Methinks our literary inspirations in spirit all have learned to take November off by now.

But, for your enjoyment (or not, as the case may be), before I dive back into the water, I’ll just copy and paste here the last couple of paragraphs that I wrote today, before my brain screamed that it needed to come up for air.

The sketch artist looked all of fifteen. She wore no makeup, jeans with a hole in the knee, a faded tee shirt featuring some huge-eyed anime character, and bright red hair in braids that hung nearly to her waist. She introduced herself as Siobhan in a voice as sweet and fluffy as cotton candy.

Tara stared at her, before realizing the girl had reached out for a handshake. The grip was hard, firm, and strong enough to make her wince. Appearances what they were, she was guessing this kid probably had a black belt in something … she glanced at the shirt … Japanese.

Happy November, all. If you’re in the US, and I don’t get back here before next Thursday, a Happy Thanksgiving, too.

I’m Not Dead Yet

Well, that went well. Not.

If you peek in at my last post, all the way back in November of last year, I was still doing my best to plug away at NaNoWriMo. There was also mention of a strange “bug bite” and infection. It turned out that the bite wasn’t a bite and the infection wasn’t an infection. An old auto-immune disorder had resurfaced and took me down hard not long after I last blogged. Still, I kept fighting my way through the daily writing, made it to about 30,000 words, and just … lost it.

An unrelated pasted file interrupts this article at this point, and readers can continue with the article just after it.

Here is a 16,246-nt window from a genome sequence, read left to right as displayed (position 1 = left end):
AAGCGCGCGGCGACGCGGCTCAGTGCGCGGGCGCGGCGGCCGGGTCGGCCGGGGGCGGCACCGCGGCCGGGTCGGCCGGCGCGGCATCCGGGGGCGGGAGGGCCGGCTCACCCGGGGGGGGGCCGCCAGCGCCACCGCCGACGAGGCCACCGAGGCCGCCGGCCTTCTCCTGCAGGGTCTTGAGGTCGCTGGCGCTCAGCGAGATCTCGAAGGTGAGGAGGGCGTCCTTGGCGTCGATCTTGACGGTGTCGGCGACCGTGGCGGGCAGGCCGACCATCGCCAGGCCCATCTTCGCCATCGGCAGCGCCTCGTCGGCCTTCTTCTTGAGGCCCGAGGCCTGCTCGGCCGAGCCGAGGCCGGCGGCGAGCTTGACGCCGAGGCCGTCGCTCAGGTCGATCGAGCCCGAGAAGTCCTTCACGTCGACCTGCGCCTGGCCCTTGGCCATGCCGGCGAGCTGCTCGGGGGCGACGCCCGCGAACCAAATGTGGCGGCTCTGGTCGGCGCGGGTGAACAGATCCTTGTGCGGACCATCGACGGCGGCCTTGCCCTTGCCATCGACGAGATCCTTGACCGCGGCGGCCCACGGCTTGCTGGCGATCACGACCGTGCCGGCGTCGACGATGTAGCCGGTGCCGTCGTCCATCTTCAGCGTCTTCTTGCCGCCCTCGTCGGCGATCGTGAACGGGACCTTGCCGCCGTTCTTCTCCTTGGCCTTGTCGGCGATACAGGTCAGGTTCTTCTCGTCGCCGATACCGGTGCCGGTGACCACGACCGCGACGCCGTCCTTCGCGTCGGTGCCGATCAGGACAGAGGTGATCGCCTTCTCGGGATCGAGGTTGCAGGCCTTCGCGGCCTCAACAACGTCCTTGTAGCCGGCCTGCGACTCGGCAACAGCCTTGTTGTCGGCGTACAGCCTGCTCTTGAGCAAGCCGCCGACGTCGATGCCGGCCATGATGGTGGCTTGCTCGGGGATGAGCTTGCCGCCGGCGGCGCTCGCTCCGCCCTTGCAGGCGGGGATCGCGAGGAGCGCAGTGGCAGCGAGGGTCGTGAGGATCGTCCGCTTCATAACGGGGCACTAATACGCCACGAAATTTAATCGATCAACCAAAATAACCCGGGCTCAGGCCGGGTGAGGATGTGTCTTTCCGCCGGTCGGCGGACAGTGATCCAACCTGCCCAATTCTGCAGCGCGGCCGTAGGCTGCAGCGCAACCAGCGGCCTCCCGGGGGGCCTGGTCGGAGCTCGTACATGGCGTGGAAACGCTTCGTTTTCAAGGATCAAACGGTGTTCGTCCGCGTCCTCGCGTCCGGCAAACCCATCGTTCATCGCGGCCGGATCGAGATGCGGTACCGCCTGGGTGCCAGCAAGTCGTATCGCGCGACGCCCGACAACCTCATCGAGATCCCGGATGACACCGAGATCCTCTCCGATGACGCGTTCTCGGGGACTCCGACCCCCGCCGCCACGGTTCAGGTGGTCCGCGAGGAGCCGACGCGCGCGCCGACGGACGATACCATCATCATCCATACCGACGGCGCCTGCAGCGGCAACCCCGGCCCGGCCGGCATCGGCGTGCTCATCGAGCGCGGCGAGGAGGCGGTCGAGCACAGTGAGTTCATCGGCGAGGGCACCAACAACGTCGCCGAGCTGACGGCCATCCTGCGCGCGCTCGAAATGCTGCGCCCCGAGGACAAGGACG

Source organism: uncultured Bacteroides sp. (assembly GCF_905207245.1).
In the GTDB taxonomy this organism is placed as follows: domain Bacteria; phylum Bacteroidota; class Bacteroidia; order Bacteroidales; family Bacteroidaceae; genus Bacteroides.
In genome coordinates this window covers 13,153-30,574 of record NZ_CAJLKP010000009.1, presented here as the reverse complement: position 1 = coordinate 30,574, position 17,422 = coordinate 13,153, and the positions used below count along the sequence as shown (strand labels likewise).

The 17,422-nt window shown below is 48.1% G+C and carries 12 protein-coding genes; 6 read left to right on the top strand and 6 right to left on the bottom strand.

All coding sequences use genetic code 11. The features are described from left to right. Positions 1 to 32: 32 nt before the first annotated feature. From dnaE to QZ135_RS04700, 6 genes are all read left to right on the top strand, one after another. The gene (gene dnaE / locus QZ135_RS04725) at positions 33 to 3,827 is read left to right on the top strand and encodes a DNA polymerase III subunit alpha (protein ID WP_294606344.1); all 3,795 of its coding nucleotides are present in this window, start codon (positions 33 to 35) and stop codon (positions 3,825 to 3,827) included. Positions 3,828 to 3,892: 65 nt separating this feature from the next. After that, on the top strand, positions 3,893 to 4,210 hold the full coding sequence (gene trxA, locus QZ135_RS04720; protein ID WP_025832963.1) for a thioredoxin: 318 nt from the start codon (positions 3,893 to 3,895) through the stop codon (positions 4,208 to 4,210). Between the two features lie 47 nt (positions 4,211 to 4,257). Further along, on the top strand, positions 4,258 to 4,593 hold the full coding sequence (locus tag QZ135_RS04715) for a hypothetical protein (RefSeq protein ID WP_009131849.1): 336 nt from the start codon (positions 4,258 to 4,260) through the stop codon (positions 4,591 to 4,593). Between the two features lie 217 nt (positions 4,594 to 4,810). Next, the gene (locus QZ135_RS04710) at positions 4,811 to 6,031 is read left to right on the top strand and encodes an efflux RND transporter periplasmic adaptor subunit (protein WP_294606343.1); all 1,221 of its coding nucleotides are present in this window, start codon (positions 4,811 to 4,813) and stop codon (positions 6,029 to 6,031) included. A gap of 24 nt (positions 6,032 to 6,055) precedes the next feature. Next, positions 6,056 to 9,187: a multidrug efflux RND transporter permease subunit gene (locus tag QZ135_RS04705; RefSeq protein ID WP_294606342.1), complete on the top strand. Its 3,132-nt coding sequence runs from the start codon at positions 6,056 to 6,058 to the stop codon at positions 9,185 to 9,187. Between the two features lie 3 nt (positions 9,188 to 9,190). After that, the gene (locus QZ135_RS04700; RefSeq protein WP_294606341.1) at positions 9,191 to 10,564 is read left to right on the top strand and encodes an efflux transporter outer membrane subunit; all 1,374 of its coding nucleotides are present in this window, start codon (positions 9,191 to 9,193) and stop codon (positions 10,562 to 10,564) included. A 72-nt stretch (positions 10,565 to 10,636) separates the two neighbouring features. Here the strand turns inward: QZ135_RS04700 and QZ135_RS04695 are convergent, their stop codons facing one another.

This thing with my immune system really gets to me. People will say I’m such a strong person, but they really don’t know the way this cripples me inside. I shut down, went to bed, lost most of my income, and set aside the book.

I’m back here now, because I am doing better, and my intentions are to open up that blasted file again in Scrivener, read through everything I’d written back in November, and finally finish that draft.  I’m just under half-way done with the story itself, with a great big sign hanging over the file that says, “Some Assembly Required”.

Normally, I write linearly. I embrace the words of a very wise man:

“Begin at the beginning,” the King said, very gravely, “and go on till you come to the end: then stop.” ― Lewis Carroll, Alice in Wonderland

In the case of this book, though (maybe it was the fever and illness), ideas were coming in disjointedly. I would receive (it seemed, from nowhere) a chunk here and a bit there. What I have in Scrivener consists of a mess of disconnected segments from beginning, middle and end. I know how the story ends, it’s all drafted out, but am only loosely aware of how I’m going to get from here to there.

I have been writing in the interim. The output has been mostly non-fiction; I’ve been writing informational articles centered around my other self, my other life. I just haven’t been writing what I really want to write. What I want is what I love: paranormal mystery.

I’m back. Or, at the very least I am bound and determined to return. I didn’t win at NaNo ’14, but I haven’t lost, either. There is a darned good story in there, somewhere. It’s time to open the gates again, and let the words run free.